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  • Zink to Buy KMMU Plant
Jun 2007
WALTHAM, Mass., June 14, 2007 -- Waltham, Mass.-based Zink Imaging, developer of "zero ink"  technology that enables printing of color images and photos without ink, ribbons or toner from mobile electronic devices, announced today it will buy a Whitsett, N.C., facility owned by Konica Minolta Manufacturing USA Inc. (KMMU) in which it will make paper for use in its printers. Terms of the transaction were not disclosed.

The site is a coating and chemical mix facility originally built in 1989 for the production of Konica Minolta imaging products. The manufacturing facility had been preparing to shut down, according to the areaweekly <i>The Business Journal of the Triad Area.</i>  Zink Imaging said it will hire the KMMU employees now working there to assist in the manufacturing of its paper -- an advanced composite material with dye crystals embedded inside and a protective polymer overcoat layer outside.

Before printing, the embedded dye crystals are clear, so the paper looks like regular white photocopy paper, the company said. A Zink-enabled printer uses heat to activate and colorize these dye crystals. Zink said its products, which will integrate the printers in cell phones and other devices, are expected to be available late this year.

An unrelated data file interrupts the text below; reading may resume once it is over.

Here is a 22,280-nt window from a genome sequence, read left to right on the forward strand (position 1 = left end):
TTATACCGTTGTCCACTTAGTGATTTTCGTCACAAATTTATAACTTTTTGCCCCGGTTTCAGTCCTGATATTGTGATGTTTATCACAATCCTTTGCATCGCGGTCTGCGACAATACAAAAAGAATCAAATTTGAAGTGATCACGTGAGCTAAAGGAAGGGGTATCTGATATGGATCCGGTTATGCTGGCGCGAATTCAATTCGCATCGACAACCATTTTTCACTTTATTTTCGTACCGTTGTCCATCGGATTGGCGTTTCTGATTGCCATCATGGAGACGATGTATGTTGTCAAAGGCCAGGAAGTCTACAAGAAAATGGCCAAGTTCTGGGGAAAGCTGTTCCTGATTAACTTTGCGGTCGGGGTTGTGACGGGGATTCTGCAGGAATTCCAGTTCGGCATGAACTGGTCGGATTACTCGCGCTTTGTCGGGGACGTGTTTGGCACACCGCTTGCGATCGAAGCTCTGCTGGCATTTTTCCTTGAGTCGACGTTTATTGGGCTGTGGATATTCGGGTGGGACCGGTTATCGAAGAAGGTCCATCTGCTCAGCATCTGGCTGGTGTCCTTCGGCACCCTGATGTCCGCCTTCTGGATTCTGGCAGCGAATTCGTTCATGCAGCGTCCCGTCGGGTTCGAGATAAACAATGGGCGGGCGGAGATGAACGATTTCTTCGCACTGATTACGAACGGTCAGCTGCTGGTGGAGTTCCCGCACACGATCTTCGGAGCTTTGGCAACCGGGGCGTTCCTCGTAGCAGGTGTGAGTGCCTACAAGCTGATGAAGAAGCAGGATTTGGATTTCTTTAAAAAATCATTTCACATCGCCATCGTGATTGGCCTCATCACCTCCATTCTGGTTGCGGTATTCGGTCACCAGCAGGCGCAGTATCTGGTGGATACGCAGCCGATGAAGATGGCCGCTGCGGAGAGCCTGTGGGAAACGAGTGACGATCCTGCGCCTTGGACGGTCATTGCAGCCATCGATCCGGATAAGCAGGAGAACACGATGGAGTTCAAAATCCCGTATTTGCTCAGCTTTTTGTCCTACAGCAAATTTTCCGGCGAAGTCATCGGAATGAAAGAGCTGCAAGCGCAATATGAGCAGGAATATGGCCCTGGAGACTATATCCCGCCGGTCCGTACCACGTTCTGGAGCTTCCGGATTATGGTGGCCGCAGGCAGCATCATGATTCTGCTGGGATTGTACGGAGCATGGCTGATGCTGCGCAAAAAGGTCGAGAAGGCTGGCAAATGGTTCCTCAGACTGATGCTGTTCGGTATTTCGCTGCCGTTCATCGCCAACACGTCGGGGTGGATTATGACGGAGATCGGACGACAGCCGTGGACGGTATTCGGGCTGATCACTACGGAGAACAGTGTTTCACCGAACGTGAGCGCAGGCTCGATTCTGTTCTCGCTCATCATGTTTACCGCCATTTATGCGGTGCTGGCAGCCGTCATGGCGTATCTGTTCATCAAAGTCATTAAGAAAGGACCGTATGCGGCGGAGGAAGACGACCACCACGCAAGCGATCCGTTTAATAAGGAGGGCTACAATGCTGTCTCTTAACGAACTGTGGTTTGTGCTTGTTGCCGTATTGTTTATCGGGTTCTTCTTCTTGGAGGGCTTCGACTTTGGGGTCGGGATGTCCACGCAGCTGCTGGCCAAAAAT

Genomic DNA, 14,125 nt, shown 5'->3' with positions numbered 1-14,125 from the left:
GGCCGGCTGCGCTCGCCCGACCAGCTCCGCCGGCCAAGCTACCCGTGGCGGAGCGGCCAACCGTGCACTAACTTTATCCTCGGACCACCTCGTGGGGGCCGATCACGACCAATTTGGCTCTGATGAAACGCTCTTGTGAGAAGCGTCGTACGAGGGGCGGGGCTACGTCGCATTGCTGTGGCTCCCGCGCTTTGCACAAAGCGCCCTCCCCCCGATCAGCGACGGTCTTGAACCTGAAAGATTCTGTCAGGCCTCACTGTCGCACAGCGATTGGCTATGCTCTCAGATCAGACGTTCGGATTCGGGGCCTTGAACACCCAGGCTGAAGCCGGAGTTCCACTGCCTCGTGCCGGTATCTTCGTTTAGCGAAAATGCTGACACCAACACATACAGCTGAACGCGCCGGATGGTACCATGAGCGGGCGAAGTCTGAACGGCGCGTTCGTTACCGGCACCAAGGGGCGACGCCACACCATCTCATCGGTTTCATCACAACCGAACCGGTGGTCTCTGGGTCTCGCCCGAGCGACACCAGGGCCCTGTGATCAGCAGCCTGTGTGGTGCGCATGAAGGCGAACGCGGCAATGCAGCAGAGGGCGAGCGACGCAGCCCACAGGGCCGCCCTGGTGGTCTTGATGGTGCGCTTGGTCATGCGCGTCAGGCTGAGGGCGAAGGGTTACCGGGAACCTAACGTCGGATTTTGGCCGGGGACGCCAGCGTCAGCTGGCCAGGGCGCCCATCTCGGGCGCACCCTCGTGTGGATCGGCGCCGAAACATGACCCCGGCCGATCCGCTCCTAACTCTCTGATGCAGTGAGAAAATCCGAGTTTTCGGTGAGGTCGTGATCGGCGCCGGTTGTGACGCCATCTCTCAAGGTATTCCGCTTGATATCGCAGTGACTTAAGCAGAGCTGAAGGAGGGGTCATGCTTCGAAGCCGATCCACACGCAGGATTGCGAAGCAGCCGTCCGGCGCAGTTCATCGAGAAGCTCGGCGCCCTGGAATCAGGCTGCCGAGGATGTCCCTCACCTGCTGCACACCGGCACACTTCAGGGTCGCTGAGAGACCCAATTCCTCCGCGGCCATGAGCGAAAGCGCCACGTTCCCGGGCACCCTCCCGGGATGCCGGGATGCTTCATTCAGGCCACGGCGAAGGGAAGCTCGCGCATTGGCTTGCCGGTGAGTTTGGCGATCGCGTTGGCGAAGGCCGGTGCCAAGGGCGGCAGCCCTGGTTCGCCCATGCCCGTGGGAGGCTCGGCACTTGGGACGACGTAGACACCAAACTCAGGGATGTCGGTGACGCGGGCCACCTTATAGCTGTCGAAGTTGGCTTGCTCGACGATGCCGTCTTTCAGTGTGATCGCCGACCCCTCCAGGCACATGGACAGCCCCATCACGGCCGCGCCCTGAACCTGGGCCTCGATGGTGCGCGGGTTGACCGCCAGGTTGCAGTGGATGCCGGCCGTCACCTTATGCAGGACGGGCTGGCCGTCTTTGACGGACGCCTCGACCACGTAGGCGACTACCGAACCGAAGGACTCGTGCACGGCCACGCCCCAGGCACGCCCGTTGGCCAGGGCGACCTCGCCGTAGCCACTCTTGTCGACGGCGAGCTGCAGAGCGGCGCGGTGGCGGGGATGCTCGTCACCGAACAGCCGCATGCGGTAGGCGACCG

“We are quite pleased to be able to extend our manufacturing operations beyond our headquarters in Massachusetts to the Konica Minolta facility in North Carolina,” said Wendy Caswell, president & CEO of Zink Imaging. “The Konica Minolta manufacturing site is synergistic with our existing operations, which made the decision to purchase the facility a natural one.”

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The technology of generating and harnessing light and other forms of radiant energy whose quantum unit is the photon. The science includes light emission, transmission, deflection, amplification and detection by optical components and instruments, lasers and other light sources, fiber optics, electro-optical instrumentation, related hardware and electronics, and sophisticated systems. The range of applications of photonics extends from energy generation to detection to communications and...
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